Fred and I just got back from my parents' house in Savannah where we ran a half-marathon on Tybee Island. If you're thinking, "That sounds nice. I've always wanted to run a half-marathon." You're wrong. It's about 8 miles of "This is exciting! I'm doing so great!" and 5 miles of "What the hell was I thinking? This sucks. And hurts."
And then you see the blessed, beautiful finish line. It's like being a prisoner at a Romney for President rally and seeing Barack Obama take the stage. Thank you, Jesus.
But the finish line wasn't the highlight of the trip. The best part of the weekend was that Fred and I got to sleep in the same bed at my parents' house. I know to some, that doesn't sound like a big deal, particularly if you have parents who realize that this is 2008. But my parents don't, and have always had the rule: No ring, no sleeping in the same room under our roof. Even when my older brother was living with his girlfriend (who is incidentally now his wife), it was separate quarters for them at mom and dad's during Christmas.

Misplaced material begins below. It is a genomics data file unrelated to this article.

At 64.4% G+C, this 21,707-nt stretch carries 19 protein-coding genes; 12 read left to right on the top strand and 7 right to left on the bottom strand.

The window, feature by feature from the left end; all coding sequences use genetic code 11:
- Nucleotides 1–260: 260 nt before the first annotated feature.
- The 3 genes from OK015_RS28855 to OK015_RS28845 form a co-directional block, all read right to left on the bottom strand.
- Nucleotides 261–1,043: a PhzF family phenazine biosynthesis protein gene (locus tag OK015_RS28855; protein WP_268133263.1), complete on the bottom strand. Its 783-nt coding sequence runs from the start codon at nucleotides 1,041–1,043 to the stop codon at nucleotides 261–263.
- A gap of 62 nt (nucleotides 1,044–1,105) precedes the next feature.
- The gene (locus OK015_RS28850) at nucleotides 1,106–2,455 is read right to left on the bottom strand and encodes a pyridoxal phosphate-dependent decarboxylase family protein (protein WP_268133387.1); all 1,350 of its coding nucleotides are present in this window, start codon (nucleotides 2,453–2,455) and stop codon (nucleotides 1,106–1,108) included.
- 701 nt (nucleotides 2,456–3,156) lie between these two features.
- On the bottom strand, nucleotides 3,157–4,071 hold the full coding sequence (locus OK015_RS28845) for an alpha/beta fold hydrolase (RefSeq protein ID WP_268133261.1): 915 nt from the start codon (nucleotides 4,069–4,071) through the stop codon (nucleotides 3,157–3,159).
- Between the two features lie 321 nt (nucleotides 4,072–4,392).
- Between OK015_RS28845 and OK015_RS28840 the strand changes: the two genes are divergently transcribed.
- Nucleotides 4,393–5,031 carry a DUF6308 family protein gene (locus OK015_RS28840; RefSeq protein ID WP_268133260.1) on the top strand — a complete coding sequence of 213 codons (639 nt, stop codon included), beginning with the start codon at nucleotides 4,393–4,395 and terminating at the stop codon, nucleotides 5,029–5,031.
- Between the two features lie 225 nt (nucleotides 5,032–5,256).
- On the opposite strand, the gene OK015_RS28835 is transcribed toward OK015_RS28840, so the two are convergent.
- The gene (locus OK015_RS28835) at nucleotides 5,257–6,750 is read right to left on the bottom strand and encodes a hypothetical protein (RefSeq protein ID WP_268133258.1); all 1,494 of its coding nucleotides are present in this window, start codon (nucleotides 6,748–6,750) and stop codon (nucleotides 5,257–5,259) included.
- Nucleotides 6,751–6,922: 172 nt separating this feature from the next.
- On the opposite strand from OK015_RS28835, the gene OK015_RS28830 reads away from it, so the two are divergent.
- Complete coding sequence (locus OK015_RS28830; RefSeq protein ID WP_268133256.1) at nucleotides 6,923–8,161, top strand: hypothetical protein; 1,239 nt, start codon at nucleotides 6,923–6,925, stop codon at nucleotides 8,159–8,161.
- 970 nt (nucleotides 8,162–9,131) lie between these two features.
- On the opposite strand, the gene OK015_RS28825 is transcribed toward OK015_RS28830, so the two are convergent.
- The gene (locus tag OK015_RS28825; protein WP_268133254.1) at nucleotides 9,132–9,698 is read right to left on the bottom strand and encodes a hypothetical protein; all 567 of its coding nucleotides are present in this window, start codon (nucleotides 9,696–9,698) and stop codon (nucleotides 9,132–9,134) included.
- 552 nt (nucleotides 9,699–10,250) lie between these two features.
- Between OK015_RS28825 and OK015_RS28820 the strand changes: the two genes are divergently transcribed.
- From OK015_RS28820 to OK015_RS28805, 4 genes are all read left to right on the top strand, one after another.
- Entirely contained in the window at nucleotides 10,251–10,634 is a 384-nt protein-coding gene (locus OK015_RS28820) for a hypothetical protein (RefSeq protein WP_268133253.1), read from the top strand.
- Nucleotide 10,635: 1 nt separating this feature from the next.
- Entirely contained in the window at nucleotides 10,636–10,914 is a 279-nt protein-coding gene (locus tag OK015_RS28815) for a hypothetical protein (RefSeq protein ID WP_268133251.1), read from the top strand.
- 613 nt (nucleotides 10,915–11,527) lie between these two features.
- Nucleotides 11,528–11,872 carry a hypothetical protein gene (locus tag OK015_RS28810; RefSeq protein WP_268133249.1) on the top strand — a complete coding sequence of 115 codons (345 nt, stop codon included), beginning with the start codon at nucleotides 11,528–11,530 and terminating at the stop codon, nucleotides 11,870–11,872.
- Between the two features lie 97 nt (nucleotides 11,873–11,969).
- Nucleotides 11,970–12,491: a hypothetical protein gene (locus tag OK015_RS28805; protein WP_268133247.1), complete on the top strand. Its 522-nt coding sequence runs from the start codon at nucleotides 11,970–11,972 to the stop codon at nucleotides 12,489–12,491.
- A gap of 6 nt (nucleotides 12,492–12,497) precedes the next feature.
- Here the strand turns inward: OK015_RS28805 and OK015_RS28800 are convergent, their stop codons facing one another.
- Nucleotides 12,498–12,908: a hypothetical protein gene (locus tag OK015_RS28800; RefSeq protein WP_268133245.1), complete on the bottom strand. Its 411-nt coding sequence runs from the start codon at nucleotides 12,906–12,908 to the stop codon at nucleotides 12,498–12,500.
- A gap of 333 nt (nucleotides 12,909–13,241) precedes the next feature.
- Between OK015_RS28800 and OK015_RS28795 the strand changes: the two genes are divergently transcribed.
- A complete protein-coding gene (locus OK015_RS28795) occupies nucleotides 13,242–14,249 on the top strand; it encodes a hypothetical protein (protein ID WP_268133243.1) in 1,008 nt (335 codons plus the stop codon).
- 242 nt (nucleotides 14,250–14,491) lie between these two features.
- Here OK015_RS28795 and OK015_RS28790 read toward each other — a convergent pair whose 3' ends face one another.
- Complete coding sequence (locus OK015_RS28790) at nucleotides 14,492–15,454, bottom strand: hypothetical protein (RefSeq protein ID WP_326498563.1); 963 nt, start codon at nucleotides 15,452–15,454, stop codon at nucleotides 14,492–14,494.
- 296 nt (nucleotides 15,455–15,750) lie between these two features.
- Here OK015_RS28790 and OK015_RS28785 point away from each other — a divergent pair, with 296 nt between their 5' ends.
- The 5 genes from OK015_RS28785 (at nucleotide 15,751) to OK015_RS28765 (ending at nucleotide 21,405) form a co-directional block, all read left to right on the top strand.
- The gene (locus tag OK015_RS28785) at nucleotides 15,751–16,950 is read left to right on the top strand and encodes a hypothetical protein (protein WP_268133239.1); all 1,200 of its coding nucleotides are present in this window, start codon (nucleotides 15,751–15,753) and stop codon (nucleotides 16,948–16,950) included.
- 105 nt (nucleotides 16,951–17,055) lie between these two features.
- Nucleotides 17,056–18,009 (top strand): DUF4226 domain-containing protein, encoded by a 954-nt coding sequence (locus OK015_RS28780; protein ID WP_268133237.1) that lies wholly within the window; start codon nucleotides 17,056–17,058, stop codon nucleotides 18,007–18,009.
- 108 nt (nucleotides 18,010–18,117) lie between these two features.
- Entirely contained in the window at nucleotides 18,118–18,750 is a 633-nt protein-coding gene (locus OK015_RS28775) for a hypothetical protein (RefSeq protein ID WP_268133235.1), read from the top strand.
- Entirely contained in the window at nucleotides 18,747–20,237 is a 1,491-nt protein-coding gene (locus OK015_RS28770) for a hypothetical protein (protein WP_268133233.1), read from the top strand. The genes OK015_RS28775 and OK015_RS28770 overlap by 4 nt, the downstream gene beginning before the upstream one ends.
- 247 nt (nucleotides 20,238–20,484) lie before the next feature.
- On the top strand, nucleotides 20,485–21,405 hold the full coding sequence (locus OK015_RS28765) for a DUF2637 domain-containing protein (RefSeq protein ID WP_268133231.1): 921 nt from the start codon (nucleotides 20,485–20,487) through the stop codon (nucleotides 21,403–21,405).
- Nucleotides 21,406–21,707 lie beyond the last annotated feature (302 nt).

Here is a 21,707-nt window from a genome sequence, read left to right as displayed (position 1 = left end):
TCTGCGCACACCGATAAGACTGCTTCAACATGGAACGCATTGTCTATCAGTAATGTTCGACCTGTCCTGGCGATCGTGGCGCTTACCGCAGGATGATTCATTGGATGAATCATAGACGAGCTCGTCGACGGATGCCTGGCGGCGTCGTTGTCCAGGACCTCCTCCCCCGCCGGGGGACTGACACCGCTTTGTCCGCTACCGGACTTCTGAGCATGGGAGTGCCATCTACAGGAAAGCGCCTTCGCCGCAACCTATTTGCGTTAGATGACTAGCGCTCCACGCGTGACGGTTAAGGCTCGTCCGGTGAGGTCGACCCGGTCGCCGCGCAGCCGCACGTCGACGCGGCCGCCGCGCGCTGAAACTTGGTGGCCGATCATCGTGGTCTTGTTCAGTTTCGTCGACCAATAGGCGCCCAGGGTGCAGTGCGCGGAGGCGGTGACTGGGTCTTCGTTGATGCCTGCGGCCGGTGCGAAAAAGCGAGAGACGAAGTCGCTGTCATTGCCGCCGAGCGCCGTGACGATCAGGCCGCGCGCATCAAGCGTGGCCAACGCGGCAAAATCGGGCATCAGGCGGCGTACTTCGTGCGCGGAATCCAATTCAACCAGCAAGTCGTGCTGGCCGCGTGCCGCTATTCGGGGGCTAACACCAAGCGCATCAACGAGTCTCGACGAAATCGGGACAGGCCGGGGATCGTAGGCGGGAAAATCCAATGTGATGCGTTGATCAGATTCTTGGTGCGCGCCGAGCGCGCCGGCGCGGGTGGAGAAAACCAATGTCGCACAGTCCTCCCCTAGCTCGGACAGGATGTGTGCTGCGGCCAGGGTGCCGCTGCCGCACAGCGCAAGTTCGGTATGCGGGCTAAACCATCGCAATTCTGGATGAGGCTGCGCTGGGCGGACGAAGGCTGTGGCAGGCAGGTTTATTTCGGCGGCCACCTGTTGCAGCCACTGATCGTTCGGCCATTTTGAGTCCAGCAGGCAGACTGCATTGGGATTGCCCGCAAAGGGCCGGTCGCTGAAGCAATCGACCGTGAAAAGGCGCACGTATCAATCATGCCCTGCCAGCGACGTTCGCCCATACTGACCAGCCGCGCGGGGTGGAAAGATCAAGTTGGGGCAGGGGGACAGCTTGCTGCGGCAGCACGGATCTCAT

When I was in college, I understood the mandate. They didn't want my skanky, no-good boyfriends fondling me while they were in earshot. But when I graduated, started a career, and began one of my first, more serious adult relationships, it irritated me. I felt like they were disrespecting my relationship. And what's more, this was a time when I
wasn't sure that I believed in marriage.
So if I committed myself to one person, but decided not to legally marry him, my parents wouldn't view it as a real union? They wouldn't allow us to ever share a bed in
In retrospect, that was a tad melodramatic, and in time I realized that sleeping a few nights apart wasn't the end of the world and that I should respect my parents' wishes. So when I brought Fred home for the first time when we were dating, even though it killed me to think of a night without his warm body next to mine, I tucked him in his bed
in the guest room and went to sleep alone in mine.
But this past weekend, now that we're engaged, our suitcases were placed side by side in one room. In bed that night before we went to sleep, I looked at Fred and it dawned on me. I said, "You're the first—and only—man I've ever shared a bed with in my parents' house."
He smiled. At my age, there are not a lot of firsts left for me to give a man, if
you know what I mean. And it felt good that I had this one last thing that I could share only with him. So while I'll never give my mom of the satisfaction of letting her know she was kind of right (I'm still a rebellious teenager at heart), on Friday night, I finally got it. On Saturday though, after the half-marathon, the moment had passed— all I wanted was a freakin' bed and I didn't care who was in it.